Ryan Hall and Finding Balance.


Ryan Hall shares a photo from April 2016 (left), three months after he retired from running. It’s a contrast to when he was competing at the 2014 Boston Marathon (right). RYAN HALL (LEFT); PHOTO RUN Image from Runners World.

I recently read an interview with Ryan Hall, arguably the fastest American distance runner, who has run a marathon in under 2:05 and a half marathon in under an hour. In the interview, Hall describes not feelings of triumph and glory one would expect from such accomplishments during his career, but of feeling crushingly tired, weak and hungry. All the time.

He shared that he’d feel sore the next day from stirring a pot of stew and that his girlfriend had to carry his groceries for him. He suffered from low testosterone and could hardly get out of bed most days. He’d whittled his body down to only the muscle, bone and tendon necessary to run really really fast. Needless to say, his health and wellbeing were taking a huge hit, to the point that he described his overall health during his running career as “very poor”.

I’m not interested in glorifying the commitment or condemning the practices of elite runners. Instead I’m intrigued by what Hall is up to in his retirement, by his response to his chronic fatigue and poor health. Hall took up weightlifting, trail running and mountaineering. He has packed on 40 pounds of muscle and is virtually unrecognisable to those who knew him an an insect-like speed machine. Since this transformation, his fellow runners and members of the elite road running community called him “fat” or “too big to run”.

Rather than responding to the haters, Hall says he feels strong for the first time in his life and is enjoying running again. Although his elite racing career is over, he recently entered a trail running race in Hawaii, the Xterra World Champs, where he finished mid-pack. Instead of regretting missing the podium (by a long shot), Hall said that he’d a blast and felt great, that he loved the new challenges of trail running, as well as the support of the trail running community. His finish line grin confirms his story.

It gets better. Not only is Ryan Hall now running trails, he has taken up mountaineering. He was recently spotted in the French Alps wielding an ice axe and crampons. While in France, he also completed a mountain running race called Beat the Sun, a 140 km six-person relay race around Mont Blanc, with his former ASICS teammates. In describing his approach to the race Hall said, “I’ll run hard, because that’s what I like to do, but it will be fun. I’ll be looking around and checking out the scenery of this amazing place.” He goes on to say, “It’s nice not to have to worry about it being perfect.”

What Hall achieved in his running career is legendary, but if I’m honest his adventurous retirement sounds like a lot more fun than training 160 kilometres a week through crushing fatigue. I’m inspired by his decisions improve his health and wellbeing, to take up new challenges and set his ego aside, and to respect what his body and spirit needed. Although I’ve never been a road runner or anywhere near Hall’s stratosphere (or even sub-stratosphere), there is a small part of his story that I relate to: the loss of balance and strength.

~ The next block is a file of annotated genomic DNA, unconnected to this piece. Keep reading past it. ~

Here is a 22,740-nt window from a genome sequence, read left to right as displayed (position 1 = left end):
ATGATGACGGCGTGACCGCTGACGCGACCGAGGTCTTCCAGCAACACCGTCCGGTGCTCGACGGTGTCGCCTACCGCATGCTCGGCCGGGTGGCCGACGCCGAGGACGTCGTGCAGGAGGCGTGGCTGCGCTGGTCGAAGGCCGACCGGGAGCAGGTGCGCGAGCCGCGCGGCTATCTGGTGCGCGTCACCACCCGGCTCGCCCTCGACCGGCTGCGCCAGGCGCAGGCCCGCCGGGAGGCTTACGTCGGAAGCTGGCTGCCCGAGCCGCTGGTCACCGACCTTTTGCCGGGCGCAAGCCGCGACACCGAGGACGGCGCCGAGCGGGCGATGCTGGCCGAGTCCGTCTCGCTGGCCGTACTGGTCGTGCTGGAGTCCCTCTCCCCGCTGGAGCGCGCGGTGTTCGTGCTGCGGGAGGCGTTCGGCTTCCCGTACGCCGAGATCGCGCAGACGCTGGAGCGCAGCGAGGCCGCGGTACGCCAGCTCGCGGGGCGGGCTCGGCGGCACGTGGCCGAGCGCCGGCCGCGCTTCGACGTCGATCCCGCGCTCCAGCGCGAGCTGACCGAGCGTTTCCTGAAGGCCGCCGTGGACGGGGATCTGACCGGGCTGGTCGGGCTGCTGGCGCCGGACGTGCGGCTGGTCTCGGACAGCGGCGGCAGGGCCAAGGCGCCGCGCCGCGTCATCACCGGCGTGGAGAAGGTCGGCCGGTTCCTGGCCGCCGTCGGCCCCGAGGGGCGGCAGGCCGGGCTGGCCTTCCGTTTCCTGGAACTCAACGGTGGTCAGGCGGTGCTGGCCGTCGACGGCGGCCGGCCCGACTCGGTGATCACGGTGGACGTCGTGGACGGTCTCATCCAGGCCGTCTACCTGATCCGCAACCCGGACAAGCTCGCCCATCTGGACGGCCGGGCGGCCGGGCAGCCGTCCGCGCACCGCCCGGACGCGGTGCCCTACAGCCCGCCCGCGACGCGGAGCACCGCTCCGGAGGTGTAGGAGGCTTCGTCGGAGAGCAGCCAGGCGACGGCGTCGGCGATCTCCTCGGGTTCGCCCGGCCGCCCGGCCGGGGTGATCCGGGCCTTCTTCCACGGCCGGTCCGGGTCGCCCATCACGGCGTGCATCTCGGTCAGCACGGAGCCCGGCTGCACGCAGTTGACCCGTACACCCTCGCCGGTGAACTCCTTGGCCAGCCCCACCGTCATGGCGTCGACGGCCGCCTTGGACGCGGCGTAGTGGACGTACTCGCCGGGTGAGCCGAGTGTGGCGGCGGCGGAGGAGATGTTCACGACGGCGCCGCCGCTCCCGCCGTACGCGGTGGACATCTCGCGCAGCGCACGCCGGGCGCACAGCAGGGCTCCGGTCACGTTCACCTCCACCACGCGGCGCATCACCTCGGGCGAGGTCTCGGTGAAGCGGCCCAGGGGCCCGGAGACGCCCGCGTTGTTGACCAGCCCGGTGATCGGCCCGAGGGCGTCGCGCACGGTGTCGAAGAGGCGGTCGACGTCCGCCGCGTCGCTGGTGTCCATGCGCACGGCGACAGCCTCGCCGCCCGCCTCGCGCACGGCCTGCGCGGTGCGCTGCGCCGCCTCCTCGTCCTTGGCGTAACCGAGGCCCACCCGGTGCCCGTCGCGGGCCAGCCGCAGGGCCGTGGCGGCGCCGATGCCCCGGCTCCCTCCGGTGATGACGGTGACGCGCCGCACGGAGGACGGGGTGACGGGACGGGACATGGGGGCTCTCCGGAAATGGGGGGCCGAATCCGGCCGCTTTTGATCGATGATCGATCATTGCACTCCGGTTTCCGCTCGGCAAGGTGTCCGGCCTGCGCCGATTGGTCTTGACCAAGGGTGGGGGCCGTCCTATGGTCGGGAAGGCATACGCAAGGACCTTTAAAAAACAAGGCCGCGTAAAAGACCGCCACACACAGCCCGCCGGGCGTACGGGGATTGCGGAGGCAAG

When I started ultrarunning, I thought I had to be as small as possible to get faster. I was running 100 kilometers a week, but I still restricted my diet and rarely indulged. I was anxious, tired and hungry. Looking back at photos, I realize that I didn’t look particularly healthy, but I still thought at the time that I had plenty of weight to shed. Worst of all, I wasn’t having much fun.

As I started to compete in more steep, technical and mountainous running races, I reached a turning point. I was so tired of feeling weak and exhausted all the time. I stopped thinking about how much I weighed and starting paying attention to how I felt. I ate whenever I was hungry (which is always) and started feeling a lot stronger and happier on the trails. Running became fun again and the new feeling of power I felt in my legs was a treat. Running began to feel like a celebration of strength, rather than a relentless grind.

Sophia and the Nelson mountains. Photo by Paul Petch.

The question I’m left with is where is the balance? — the balance between passionately pursuing goals and respecting the body’s needs, between lightness and power, between seriousness and fun? Our culture, especially running culture, can be one of extremes, with runners seeking extreme distances, extreme speed, or extreme terrain as challenges. But within exploring those extremes, there must be a balance or perhaps a counterbalance, where the spirit of light hearted fun, reckless abandon and indulgence still have a place. This balance isn’t always easy to find and sometimes doesn’t last long, but finding the middle way is the best of both worlds, where we have both the thrill of reaching running goals and overcoming challenges while still having as much fun as Ryan Hall in his adventurous retirement.


Sophia Walker
Mountain runner and Clinical Pilates Instructor. Loves adventuring, writing and taking pictures. Based in Nelson, NZ.
Sophia Walker

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